Color: Color might just be my most favorite element of design. I love the simplicity and contrast of a black and white design or photo, too, but you just can’t beat a color palette that is visually-pleasing and engaging to a viewer. Color can generate emotion, designate an area of the design and either separate or bring together other elements on the page. For help deciding what colors to use in your branding or in any simple design, refer to this blog post.


Branding 101 - Free Downloadable Guide
If you’re not a design professional, branding might be something that you don’t love to do for your business or you simply don’t have time for, so let someone else take over! Sign-up below to receive the link to download my new and free PDF tool “Branding 101: What it is, what it isn’t and why you need it” — right now! This quick and simple guide will walk you through why it’s important to establish consistent and memorable branding within your biz — and if you can DIY some of it or if you should hire that professional. If you have any questions after going through it, let’s connect and chat some more! 

3 design myths you shouldn't believe

2018_Blog_7.png

Being a graphic designer (or any kind of creative entrepreneur for that part) is extremely hard. We work usually more than 40 hours a week, but if we work from home, it’s assumed that we really don’t even “work.” We are often misunderstood — people don’t know always know what it is that we do, how we make our money or they think that we actually have a “fun and easy” job and make “a lot.” On the flip side, other people think that because design is a type of fine art, we are all starving artists — not seeing it as a communications career option as well, realizing the numerous and amazing job opportunities that exist in print and digital design, all over the globe for some of the world’s largest companies. The misinterpretations are endless about what a day in the life of a designer is like and sometimes, it’s exhausting to explain things about my job and business over and over again. Sigh.

While I absolutely do what I love and I think I’m pretty good at it, I also know that a lot went into getting me to this point in my career, running a business full-time has its share of downs and design is not something that just anyone can pick up and do. And, while it doesn’t matter what anyone thinks, necessarily, today, I’m still going to quickly talk about three COMPLETE myths that I have come across countless times while working in the design field. I’m taking a moment to debunk each one because they’re quite frankly, just SO not true! Here we go… 

1) “Design is so easy, anyone can do it!”

Anyone can design, but not everyone can do it well (or should!) Just because you’re somewhat creative, can navigate your way around InDesign or Photoshop just enough to get by or are a pro when it comes to creating images in Canva (which are all great things, by the way!) -- does not necessarily mean that you’re a designer. I’m all about a business owner having those basic skill sets and utilizing them to DIY things and save money, but again, it doesn’t make them a professional at it. I can pour Drano down the sink for a temporary fix, but that doesn’t make me a plumber. Designers have poured time, blood, sweat, tears, LOTS of money and energy into getting where they are. They are experts at knowing trends, keyboard shortcuts, can be creative and turn projects around on a dime, if needed. It’s not easy to stare at a computer screen all day, hustle out revision after revision of client projects, know design programs inside and out and be able to communicate with said client. Sometimes, people see the end results of designs, which are often very simple and minimal, so they don’t think that they’ve taken a long time to create. What they don’t know is (ironically, quite the opposite) all of the work and time that went into achieving that simple logo or functional website. Sit in a designer’s chair and knock out what they do even for just a few hours and you will quickly learn and come to extremely respect what they REALLY do and why they’re the ones doing it!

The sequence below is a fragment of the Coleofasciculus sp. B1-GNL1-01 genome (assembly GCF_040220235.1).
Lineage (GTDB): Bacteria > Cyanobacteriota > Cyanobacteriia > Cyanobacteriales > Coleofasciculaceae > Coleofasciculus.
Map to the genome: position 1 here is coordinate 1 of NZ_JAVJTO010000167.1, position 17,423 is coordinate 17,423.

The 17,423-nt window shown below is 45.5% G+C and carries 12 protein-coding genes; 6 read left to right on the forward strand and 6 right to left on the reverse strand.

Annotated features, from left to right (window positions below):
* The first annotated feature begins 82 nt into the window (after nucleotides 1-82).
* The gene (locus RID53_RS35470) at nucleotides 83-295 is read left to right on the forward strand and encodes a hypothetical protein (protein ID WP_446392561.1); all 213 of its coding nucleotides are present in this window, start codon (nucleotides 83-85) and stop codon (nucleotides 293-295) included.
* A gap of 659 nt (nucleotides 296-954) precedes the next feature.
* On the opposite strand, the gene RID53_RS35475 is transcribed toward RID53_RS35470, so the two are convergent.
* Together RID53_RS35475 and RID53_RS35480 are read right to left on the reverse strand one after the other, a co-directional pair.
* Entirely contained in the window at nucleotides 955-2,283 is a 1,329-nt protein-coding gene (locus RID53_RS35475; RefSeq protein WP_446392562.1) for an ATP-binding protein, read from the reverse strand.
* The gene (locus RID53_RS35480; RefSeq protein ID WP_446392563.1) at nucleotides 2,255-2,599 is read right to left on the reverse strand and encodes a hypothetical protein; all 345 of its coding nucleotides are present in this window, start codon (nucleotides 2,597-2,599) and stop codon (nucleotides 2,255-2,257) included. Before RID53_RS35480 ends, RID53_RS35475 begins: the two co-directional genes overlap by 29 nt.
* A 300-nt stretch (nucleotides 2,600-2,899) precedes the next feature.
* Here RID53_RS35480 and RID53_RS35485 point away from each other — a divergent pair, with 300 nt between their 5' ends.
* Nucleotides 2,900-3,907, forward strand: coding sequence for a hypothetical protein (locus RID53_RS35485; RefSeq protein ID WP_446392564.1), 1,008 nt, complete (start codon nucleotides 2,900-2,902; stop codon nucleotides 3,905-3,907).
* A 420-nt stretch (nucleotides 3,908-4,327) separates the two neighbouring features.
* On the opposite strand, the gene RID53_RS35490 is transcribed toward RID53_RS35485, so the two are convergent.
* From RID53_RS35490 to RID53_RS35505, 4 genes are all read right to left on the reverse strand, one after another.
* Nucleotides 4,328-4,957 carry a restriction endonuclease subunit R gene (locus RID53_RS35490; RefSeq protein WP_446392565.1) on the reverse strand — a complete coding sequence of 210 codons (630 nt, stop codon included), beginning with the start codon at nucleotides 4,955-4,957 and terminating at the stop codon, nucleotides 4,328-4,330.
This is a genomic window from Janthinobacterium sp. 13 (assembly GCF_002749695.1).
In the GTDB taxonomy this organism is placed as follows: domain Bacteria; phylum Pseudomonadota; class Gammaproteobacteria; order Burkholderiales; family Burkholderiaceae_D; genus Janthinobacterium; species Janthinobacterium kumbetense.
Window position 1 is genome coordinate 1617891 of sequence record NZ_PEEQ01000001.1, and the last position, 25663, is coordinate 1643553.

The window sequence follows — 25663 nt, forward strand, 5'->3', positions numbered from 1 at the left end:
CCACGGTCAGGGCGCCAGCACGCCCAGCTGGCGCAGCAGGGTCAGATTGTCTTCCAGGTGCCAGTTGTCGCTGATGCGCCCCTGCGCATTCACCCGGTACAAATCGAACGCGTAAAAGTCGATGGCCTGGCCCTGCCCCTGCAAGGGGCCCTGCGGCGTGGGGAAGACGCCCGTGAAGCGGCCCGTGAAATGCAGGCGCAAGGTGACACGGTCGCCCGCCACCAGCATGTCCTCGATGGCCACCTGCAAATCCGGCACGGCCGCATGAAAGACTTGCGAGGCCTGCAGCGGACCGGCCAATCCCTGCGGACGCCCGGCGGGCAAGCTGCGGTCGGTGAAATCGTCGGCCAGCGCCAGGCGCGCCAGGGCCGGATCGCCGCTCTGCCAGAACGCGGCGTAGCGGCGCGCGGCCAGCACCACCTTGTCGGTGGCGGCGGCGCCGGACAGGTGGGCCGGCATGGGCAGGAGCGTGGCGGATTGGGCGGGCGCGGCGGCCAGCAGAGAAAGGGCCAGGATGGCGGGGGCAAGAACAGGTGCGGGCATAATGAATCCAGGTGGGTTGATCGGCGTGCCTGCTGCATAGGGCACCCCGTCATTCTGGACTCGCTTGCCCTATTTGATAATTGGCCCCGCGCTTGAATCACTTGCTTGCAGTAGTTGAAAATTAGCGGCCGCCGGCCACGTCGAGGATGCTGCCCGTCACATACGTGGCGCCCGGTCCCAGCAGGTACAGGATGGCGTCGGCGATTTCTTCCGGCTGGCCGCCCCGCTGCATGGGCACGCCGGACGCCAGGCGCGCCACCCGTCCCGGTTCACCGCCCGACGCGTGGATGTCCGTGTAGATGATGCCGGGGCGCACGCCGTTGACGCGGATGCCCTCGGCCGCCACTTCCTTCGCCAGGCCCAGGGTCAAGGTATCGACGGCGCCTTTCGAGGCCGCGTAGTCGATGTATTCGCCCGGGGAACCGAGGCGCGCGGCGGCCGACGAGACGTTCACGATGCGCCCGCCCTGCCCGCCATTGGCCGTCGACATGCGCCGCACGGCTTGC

2018_Blog_7_P.png

2) “The client is always right!”  

Although serving clients (and often under-promising and over-delivering is a huge aspect of the job) – sometimes, the client is not always right. A client hires a designer and should trust that they know best and that he or she is the professional. A designer should ultimately make the client happy, but it’s also part of the designer’s job to tell the client what they need and what is best. Don’t be afraid to speak up – after all, they’re paying YOU to do YOUR job and to make them look good. Communicate your professional opinions. Your client will actually understand and appreciate them more than you might think!  

3) “After graduating with a design degree, you never have to go back to school!”

I felt such a huge burnout when I graduated college 8.5 years ago, I could not even imagine sitting in another class or studying for another exam. I once considered going back for my Masters for the next school year, but that was a quick and fleeting moment in June of 2008, as I received my long-awaited diploma and again, could not imagine pushing another nugget of knowledge into my brain for the year. After time went by and I was totally focused on my professional internships and jobs, I came to realize a year or so later how important continuing education was. Any professional, in any field, should always seek opportunities to keep learning and be involved with professional development, whether it’s attending an evening workshop, registering for a semester-long course or participating in a conference. You will never stop learning. Especially in the design field, technology is always changing and you must stay current and relevant with the latest trends, techniques and software. It’s crucial to keep exercising your brain, opening your mind and (stay) excited to keep growing and evolving as a professional (and expert) forever.